Lifestyle and cancer. Talk to a hundred different people and you may get a hundred different answers on the factors that contribute to a cancer diagnosis. As a patient who has explored all options – including complementary, alternative and holistic treatments – after diagnosis and again after disease progression, being under the gun looking for a way to save your own life will force you to look at every aspect of “how did I get here?” and “what do I do now?”
As an oncologist, patients look to you for these answers, and too often, the wild west of the internet for supporting information. Dip your toe in the sea of Dr. Google and the list of external factors that get blamed for a cancer diagnosis is forever long. Pesticides. Toxins. Heavy metals. Acid water. Sunscreen. Microwaves. Too much processed food. Too much sugar. Too much everything and not enough of anything. In short, it seems – everything can cause cancer, at least according to the internet. Usually, there was a “cure” for every cause and a patient can quickly get sucked into a lifestyle game of whack-a-mole; attempting to address every shortcoming or overindulgence with a countermeasure – ones that are often unproven or very loosely associated with some potential benefit.
Then there is the opposite side – those who think that cancer is primarily or entirely a genetic breakdown and discourage or outright espouse lifestyle changes during a cancer diagnosis. One doctor told me to go on the “Ice Cream diet” – presumptively because I needed to gain wait, but perhaps because he didn’t think I was getting better and it was more humane to enjoy my remaining days with banana splits instead of kale salads. So how does one balance lifestyle and cancer?
In the UK, data from 2015 demonstrates that over 55,000 cases of preventable cancer per year are caused by – you guessed it – smoking. The second leading cause? Obesity, clocking in at nearly 23,000 cases per year. So don’t smoke and watch what you eat – these are real shockers right? Yet, people continue to engage in these behaviors even after a diagnosis; half of lung cancer patients who smoked continued to do so post-diagnosis. These are direct consequences of easily-modifiable behavior. The article continues:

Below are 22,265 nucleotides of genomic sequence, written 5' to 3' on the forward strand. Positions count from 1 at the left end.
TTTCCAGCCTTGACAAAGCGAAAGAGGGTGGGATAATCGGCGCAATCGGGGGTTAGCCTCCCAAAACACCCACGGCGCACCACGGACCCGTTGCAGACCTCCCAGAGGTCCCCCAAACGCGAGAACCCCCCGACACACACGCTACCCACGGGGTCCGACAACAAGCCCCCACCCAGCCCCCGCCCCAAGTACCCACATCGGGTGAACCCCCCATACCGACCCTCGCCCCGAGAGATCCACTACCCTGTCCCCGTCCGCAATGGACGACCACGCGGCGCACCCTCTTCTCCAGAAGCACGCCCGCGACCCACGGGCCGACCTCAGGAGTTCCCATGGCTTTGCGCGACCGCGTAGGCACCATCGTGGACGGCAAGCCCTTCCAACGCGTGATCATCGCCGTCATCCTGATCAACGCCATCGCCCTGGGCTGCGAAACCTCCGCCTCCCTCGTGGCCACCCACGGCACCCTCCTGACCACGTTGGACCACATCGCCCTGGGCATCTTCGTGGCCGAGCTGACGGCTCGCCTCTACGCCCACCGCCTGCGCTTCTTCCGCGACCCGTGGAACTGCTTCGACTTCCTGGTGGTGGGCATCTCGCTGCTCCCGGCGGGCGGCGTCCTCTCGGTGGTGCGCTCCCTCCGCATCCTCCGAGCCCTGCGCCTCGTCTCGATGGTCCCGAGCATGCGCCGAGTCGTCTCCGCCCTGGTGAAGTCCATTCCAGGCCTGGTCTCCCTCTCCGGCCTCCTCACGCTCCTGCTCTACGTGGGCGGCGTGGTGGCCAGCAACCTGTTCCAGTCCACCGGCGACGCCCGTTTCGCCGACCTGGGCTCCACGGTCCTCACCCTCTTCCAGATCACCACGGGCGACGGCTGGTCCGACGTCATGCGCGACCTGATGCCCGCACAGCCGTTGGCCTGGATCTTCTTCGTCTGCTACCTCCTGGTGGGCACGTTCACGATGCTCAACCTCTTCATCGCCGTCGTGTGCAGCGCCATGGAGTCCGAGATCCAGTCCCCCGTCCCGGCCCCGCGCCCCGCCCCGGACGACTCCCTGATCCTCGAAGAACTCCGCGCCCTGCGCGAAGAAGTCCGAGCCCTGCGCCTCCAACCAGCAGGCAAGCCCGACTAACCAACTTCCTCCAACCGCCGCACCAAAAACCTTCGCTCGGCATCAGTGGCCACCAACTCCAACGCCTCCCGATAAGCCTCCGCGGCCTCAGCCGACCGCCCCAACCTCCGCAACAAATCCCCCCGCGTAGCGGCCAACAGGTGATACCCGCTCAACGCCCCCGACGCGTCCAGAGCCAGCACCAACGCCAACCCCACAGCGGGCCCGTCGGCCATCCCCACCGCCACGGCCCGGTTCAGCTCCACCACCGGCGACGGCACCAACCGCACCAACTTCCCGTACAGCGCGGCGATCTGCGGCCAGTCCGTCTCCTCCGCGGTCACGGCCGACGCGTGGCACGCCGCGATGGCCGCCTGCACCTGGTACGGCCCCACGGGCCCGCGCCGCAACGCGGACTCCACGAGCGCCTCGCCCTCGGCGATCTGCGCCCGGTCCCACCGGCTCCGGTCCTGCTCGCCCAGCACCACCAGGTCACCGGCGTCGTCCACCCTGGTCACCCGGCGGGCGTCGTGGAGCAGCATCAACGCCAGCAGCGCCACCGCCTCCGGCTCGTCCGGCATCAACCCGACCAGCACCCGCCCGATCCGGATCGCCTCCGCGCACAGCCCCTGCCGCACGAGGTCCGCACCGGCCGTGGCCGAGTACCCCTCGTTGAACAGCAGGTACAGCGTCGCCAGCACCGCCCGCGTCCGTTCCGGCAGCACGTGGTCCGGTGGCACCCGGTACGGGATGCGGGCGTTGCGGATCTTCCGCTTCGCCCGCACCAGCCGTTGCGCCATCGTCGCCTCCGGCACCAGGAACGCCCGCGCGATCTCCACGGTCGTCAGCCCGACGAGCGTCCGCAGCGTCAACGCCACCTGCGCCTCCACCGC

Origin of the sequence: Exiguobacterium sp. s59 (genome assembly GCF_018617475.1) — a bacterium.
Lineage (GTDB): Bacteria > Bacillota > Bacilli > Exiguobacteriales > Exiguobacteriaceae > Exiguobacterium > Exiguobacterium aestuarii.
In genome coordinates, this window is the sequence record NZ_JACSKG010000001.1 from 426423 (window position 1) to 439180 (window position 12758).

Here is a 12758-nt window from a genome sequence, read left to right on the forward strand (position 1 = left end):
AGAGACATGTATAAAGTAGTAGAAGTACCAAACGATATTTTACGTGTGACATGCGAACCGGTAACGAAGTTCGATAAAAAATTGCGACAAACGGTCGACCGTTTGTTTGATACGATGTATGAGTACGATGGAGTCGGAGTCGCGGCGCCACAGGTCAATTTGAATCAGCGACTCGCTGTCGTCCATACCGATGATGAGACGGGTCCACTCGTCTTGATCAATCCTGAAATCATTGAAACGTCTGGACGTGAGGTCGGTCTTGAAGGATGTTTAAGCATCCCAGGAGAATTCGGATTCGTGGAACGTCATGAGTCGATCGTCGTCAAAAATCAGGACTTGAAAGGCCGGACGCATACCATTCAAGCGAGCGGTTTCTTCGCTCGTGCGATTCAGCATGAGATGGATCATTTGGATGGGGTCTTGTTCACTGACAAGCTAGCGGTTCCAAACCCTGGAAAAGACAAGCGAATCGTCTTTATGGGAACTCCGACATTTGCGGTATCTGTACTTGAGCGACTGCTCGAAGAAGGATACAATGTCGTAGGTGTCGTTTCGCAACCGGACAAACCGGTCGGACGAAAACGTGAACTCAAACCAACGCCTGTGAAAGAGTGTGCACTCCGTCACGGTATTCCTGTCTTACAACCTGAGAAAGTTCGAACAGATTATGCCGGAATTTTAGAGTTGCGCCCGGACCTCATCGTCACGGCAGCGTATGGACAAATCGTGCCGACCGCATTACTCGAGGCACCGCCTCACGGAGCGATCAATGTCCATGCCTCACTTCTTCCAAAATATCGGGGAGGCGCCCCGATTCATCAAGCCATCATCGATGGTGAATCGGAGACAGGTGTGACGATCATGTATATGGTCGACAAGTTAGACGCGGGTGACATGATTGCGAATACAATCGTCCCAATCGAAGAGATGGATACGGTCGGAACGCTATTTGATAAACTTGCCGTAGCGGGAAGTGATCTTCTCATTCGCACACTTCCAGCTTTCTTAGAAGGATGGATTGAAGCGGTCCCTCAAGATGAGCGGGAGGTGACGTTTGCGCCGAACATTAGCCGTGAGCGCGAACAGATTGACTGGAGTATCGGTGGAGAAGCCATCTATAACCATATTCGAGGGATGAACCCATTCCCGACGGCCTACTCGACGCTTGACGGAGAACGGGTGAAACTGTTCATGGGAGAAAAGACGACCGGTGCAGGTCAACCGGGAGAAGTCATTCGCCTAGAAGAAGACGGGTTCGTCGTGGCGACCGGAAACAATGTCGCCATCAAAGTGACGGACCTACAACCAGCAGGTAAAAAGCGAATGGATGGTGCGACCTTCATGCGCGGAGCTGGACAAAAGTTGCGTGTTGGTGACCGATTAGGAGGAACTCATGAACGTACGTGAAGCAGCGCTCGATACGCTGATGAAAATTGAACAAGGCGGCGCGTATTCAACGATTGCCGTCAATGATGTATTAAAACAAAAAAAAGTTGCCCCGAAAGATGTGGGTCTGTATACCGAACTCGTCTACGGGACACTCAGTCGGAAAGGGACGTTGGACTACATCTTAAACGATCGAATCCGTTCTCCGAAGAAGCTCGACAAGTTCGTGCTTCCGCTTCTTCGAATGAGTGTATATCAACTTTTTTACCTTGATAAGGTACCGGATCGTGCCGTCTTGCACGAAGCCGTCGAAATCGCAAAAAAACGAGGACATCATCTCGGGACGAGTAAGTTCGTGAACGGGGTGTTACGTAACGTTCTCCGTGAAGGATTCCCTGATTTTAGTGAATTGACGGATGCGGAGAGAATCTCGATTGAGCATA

The third biggest cause of cancer is overexposure to UV radiation from the sun and sunbeds, which led to 13,600 cases of melanoma a year (3.8% of all cancer cases). Other preventable causes of cancer include drinking alcohol (3.3%), eating too little fiber (3.3%) and outdoor air pollution (1%).
While cancer is a primary concern of an unhealthy lifestyle, it is by no means the only consequence of poor health. Many chronic conditions have some root in lifestyle choices, so there are plenty of other reasons to keep on the straight and narrow. If a cancer diagnosis is piled on top of a pre-existing condition, treatments become that much more difficult, choices become more limited and recovering one’s health becomes more challenging.
As oncologists, you cannot undo lifestyle decisions that have been made in the past. You can, however, stress the importance of changing those lifestyles while there is still time. This article by Dr. Scott Young details very specific steps physicians can take to intervene in patient personal behavior and offers a number of tools to facilitate a productive and impactful bedside conversation. Being the authority figure in a patient’s health care journey, you are in a position to influence unlike any other person.
With the rise of immunotherapy as a more mainstream treatment option, maintaining overall health becomes even more critical particularly when said immune system that is actually being used as the primary tool to overcome cancer. As my investigational pharmacist told me: “You are using your immune system to beat Stage IV melanoma; I would do everything possible to keep it functioning at its best.”
The final message you can spread is to patients under your care, particularly the ones newly diagnosed or those who have progressing disease and are looking for a Plan B. Those patients are the ones most motivated to make a behavior change – and although they cannot undue what has happened, they certainly can move forward with a better, healthier life. Most of us are willing to make changes that will improve our health, extend our life, or both.
T.J. Sharpe is a Stage IV melanoma patient who shares his journey through cancer in the Patient #1 Blog on www.oncology-central.com, www.philly.com/patient1/, www.SkinCancer.net, and on www.NovartisOncology.com. He was diagnosed in August 2012 with melanoma tumors in multiple organs, only 4 weeks after his second child was born. Since then, he has undergone six surgeries and four immunotherapy treatments over two different clinical trials. The initial failures, and subsequent complete response, have been chronicled in his blog posts since December 2012. In addition to writing, he is a keynote speaker and consultant to the biopharma and clinical research industries, bringing an educated patient voice as a true stakeholder in challenging healthcare’s status and making a difference in patients’ lives via his company, Starfish Harbor LLC. A South Jersey native, T.J. lives in Fort Lauderdale, FL, with his wife Jennifer and two young children, Josie and Tommy.’)